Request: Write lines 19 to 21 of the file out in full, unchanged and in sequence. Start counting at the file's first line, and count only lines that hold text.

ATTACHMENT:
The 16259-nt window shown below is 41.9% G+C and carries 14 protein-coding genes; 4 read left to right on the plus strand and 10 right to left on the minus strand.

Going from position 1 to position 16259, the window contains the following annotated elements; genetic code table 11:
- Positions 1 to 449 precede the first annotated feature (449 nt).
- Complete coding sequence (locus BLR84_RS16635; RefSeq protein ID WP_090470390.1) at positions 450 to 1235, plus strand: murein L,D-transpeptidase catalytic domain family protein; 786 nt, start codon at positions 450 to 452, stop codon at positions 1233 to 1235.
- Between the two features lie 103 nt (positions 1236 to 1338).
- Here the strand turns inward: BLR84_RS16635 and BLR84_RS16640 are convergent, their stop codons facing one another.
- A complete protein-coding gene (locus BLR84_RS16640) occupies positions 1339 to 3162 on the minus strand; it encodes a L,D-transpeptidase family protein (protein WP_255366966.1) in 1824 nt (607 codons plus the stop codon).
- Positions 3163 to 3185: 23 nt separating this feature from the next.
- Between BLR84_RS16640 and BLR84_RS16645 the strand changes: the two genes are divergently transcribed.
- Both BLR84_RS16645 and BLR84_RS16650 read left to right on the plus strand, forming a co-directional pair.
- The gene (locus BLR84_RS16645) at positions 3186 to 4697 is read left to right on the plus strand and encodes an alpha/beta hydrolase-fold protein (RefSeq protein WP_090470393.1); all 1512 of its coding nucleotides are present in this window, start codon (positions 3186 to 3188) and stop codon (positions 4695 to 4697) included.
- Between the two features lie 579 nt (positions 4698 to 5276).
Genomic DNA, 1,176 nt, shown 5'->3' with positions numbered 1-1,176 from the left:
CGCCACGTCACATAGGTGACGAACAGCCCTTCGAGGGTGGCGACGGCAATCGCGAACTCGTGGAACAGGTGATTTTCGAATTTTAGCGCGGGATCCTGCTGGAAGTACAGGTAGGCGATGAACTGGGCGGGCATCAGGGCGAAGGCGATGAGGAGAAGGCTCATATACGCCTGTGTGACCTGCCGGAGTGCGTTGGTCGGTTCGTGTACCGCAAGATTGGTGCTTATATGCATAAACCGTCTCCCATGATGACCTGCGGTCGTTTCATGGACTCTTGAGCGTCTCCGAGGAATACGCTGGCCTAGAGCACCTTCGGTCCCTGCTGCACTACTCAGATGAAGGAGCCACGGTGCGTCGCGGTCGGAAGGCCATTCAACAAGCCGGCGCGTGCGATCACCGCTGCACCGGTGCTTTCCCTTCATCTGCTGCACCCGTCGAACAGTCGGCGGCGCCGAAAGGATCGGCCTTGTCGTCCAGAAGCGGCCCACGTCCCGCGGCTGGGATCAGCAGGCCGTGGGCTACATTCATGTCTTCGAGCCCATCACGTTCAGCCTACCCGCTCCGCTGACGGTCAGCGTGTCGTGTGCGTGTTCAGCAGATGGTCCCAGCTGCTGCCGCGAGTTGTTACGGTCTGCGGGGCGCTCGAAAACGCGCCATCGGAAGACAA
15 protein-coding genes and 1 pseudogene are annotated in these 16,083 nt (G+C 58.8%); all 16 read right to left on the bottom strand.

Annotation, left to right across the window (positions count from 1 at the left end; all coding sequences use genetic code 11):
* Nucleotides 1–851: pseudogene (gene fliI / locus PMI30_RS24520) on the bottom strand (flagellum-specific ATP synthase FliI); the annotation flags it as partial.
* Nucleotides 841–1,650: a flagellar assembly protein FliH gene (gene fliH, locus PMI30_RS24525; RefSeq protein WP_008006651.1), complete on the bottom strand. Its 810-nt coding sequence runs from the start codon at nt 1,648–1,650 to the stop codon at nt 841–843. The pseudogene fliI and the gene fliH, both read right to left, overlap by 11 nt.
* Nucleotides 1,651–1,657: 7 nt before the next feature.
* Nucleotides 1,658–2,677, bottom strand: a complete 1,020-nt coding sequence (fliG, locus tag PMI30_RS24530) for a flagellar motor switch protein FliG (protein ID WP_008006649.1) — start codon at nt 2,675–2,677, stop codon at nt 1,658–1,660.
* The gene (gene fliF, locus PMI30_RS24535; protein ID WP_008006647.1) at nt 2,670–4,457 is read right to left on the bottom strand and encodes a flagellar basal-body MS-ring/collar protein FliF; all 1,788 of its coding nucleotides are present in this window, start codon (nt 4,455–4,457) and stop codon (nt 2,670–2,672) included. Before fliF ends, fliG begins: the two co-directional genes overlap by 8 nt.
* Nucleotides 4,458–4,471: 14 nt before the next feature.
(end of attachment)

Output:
* Nucleotides 1,651–1,657: 7 nt before the next feature.
* Nucleotides 1,658–2,677, bottom strand: a complete 1,020-nt coding sequence (fliG, locus tag PMI30_RS24530) for a flagellar motor switch protein FliG (protein ID WP_008006649.1) — start codon at nt 2,675–2,677, stop codon at nt 1,658–1,660.
* The gene (gene fliF, locus PMI30_RS24535; protein ID WP_008006647.1) at nt 2,670–4,457 is read right to left on the bottom strand and encodes a flagellar basal-body MS-ring/collar protein FliF; all 1,788 of its coding nucleotides are present in this window, start codon (nt 4,455–4,457) and stop codon (nt 2,670–2,672) included. Before fliF ends, fliG begins: the two co-directional genes overlap by 8 nt.